But what’s the practical day to day application here? Like the other 20th century martyrs in Westminster Abbey, Bonhoeffer faced extraordinary challenges. History has judged him simply and kindly. Most of us live with less extreme, more attritional moral challenges and choices – do I say something or keep quiet, do I stand up for something or let it go, do I join in talking someone down or keep my mouth shut. And implicit in Bonhoeffer’s words are the fact that others won’t always understand and won’t always judge you kindly.

The thought that conscience is a warning that expedient ‘doings’ might undermine my ‘being’ is a valuable one. It’s less about carrying guilt and more about making choices. It achieves some of what Bonhoeffer would no doubt have wished for us; a simple internaliseable test of our actions.

For me, I think it may be this simple: if I can look others in the eye and myself in the mirror – even amidst the adverse consequences of inescapable situations – I know my ‘self’ is in ok shape. If not my ‘doings’ are damaging my ‘being’.


I was reminded of one of my own ‘mottos at work’ this week – don’t start with an apology. We often start an encounter by excusing ourselves for things that aren’t really our fault. That, or making an unduly self-deprecating comment. Why?

Well when it comes to a big ballsy idea you can’t beat Nietzsche. What say you to this: all our animal instincts that don’t get let out into the real world get turned inside. This is Nietzsche’s idea that our ‘will to power’ is either expressed externally or turned in our ourselves – often as guilt.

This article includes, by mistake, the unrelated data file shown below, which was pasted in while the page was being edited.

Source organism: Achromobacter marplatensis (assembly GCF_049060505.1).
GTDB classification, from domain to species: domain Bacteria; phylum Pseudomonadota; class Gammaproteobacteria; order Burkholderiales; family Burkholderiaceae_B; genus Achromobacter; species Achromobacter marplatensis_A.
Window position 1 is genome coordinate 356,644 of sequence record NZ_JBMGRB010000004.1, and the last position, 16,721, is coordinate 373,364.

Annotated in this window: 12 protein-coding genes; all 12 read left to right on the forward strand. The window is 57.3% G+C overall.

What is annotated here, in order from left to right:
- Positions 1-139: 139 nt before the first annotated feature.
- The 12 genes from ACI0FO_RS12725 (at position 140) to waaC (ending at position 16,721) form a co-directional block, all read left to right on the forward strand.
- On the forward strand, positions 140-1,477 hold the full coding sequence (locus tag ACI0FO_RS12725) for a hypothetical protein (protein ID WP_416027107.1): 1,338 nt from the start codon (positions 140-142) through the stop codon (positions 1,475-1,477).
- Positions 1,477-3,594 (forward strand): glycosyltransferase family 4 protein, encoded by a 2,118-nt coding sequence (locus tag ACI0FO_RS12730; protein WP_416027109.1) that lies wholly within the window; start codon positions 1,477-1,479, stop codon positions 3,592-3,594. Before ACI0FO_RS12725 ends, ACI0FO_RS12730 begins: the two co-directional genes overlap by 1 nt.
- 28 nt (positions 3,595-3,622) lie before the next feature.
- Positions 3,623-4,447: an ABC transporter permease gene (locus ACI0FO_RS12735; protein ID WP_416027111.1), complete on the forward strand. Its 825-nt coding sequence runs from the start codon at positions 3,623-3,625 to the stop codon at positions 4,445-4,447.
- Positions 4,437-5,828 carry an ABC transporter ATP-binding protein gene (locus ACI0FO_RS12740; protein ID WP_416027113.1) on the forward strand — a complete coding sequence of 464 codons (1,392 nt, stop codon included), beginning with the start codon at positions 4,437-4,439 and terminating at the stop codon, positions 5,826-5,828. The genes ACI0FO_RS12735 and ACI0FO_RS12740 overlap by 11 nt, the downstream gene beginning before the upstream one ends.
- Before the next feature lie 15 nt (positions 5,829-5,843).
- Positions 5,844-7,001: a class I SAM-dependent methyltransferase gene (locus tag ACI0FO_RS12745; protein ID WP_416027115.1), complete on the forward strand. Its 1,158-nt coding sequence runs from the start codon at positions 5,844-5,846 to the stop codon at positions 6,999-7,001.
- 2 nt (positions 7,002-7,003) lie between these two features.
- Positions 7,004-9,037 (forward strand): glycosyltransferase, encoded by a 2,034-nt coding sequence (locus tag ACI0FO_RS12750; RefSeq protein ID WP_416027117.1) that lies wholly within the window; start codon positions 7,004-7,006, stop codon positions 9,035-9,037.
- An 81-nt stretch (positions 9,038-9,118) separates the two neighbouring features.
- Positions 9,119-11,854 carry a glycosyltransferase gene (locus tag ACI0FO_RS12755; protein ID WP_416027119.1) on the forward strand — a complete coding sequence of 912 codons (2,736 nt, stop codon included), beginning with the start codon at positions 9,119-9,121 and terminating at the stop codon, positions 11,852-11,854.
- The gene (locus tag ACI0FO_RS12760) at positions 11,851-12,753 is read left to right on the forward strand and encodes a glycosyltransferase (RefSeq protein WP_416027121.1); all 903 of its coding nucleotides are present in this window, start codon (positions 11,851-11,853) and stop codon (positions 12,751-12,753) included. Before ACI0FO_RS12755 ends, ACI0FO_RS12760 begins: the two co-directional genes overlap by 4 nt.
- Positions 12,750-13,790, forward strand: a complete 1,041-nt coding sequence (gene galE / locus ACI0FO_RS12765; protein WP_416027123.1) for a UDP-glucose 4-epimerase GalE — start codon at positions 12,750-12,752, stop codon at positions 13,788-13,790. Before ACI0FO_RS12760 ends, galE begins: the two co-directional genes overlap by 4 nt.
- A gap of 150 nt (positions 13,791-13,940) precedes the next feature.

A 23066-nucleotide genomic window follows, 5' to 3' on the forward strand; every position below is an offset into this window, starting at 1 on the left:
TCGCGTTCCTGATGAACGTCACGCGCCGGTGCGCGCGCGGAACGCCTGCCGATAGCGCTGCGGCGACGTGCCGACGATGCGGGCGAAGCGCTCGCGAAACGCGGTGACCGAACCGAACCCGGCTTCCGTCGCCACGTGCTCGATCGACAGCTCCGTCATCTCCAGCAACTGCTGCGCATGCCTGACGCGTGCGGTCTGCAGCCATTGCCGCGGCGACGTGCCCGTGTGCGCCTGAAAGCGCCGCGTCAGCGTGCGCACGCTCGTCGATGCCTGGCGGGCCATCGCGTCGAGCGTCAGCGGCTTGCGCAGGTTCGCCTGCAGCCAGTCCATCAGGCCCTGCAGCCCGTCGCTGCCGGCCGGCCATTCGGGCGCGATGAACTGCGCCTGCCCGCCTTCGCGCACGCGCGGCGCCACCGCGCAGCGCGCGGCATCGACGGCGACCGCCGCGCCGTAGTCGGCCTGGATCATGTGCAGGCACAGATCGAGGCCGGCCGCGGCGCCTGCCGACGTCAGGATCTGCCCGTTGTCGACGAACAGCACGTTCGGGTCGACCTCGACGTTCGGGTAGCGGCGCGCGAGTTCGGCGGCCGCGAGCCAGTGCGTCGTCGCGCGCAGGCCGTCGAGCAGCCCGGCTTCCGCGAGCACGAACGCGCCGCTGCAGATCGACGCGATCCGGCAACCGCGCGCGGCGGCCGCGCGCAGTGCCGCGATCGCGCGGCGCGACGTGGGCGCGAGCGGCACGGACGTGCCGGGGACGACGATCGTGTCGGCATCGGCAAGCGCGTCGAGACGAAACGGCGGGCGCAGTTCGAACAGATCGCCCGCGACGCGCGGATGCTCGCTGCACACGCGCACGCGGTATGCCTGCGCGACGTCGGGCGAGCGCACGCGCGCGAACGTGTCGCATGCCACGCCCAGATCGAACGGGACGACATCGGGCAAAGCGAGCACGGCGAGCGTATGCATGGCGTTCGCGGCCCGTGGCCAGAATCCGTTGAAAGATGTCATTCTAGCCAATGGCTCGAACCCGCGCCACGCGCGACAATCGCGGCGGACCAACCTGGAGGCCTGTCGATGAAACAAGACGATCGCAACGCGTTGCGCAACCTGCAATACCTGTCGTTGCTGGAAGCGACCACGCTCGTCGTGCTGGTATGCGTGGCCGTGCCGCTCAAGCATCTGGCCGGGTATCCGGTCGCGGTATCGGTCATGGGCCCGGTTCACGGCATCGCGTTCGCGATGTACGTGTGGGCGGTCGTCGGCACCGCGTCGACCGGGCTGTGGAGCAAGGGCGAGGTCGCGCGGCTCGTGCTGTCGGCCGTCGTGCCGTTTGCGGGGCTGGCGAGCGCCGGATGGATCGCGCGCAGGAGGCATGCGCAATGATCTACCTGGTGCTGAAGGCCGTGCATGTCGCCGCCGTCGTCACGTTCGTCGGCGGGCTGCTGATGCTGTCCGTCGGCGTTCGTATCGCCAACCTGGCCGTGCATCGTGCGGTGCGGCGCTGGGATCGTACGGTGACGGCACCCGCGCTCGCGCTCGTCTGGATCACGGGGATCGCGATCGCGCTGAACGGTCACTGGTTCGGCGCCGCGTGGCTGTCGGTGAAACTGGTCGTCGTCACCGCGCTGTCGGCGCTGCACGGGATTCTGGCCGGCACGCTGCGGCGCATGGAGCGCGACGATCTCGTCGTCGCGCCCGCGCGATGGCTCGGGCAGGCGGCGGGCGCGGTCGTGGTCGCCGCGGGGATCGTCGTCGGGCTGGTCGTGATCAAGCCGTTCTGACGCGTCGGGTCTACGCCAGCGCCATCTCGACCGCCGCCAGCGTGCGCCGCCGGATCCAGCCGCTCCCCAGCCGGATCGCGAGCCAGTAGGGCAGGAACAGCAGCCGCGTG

Nietzsche is an interesting chap. Unashamedly elitist, cultured, a fine writer. But also discomforting and highly speculative. His punt – based on no particular evidence it must be said – is that there was a time when we were cruel but cheerful. Guilt didn’t exist. Just debts to repay and retribution to enact.

Depending on whether you were owed to or in debt, you were either cheerfully duffing someone up or being duffed up. But there were no hard feelings – even if it was painful and cruel. The nobly savage, jolly, barbarian life.

This reminds me of the Viking laws someone gave me a copy of a couple of years ago:

Be direct, brave and aggressive, grab all opportunities, use varying methods of attack, be versatile and agile, attack one target at a time, don’t plan everything in detail, use top quality weapons, keep weapons in good shape, keep yourself in good shape, find good battle comrades, agree on important points, choose one chief.

Not much introspection there. Sensible organisation, plenty of ‘flow’ potential and a good deal of what we would consider cruelty. I also suspect not much guilt… And by the sounds of it a fair bit of cheerfulness.

And this is what I find interesting in Nietzsche’s thesis. The barbarism and cruelty of dominance and power led to vivid, guilt free lives – nasty brutish and short no doubt, but vivid and guilt free. For Nietzsche, guilt is simply energy we can’t expend elsewhere. So why do we all feel guilty all the time?

Because we can never do enough (Kierkegaard) if anyone could view what we’re doing as wrong then it is wrong (Kant) and even when we do do the ‘right’ things they may turn out wrong (Mill).

Nietzsche asks a perfectly good question; why do we feel so guilty for everything? These days I’m feeling less guilty about spending that energy better elsewhere.